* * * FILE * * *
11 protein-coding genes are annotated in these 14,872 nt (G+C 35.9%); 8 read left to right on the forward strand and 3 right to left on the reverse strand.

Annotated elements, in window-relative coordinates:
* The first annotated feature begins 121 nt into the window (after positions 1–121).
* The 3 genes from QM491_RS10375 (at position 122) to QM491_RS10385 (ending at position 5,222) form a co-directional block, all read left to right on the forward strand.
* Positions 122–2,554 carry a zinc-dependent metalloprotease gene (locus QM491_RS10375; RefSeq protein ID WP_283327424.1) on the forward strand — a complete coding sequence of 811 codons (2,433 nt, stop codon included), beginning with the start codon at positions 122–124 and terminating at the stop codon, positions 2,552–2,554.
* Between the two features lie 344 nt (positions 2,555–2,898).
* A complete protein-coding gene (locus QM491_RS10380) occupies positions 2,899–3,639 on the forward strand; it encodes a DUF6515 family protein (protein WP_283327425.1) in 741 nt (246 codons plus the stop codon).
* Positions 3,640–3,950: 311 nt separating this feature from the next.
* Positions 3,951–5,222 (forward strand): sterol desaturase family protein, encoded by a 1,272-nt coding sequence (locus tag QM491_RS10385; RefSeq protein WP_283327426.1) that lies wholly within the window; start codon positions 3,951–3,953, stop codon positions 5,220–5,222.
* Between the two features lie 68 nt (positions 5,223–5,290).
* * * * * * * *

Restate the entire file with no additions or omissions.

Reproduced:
11 protein-coding genes are annotated in these 14,872 nt (G+C 35.9%); 8 read left to right on the forward strand and 3 right to left on the reverse strand.

Annotated elements, in window-relative coordinates:
* The first annotated feature begins 121 nt into the window (after positions 1–121).
* The 3 genes from QM491_RS10375 (at position 122) to QM491_RS10385 (ending at position 5,222) form a co-directional block, all read left to right on the forward strand.
* Positions 122–2,554 carry a zinc-dependent metalloprotease gene (locus QM491_RS10375; RefSeq protein ID WP_283327424.1) on the forward strand — a complete coding sequence of 811 codons (2,433 nt, stop codon included), beginning with the start codon at positions 122–124 and terminating at the stop codon, positions 2,552–2,554.
* Between the two features lie 344 nt (positions 2,555–2,898).
* A complete protein-coding gene (locus QM491_RS10380) occupies positions 2,899–3,639 on the forward strand; it encodes a DUF6515 family protein (protein WP_283327425.1) in 741 nt (246 codons plus the stop codon).
* Positions 3,640–3,950: 311 nt separating this feature from the next.
* Positions 3,951–5,222 (forward strand): sterol desaturase family protein, encoded by a 1,272-nt coding sequence (locus tag QM491_RS10385; RefSeq protein WP_283327426.1) that lies wholly within the window; start codon positions 3,951–3,953, stop codon positions 5,220–5,222.
* Between the two features lie 68 nt (positions 5,223–5,290).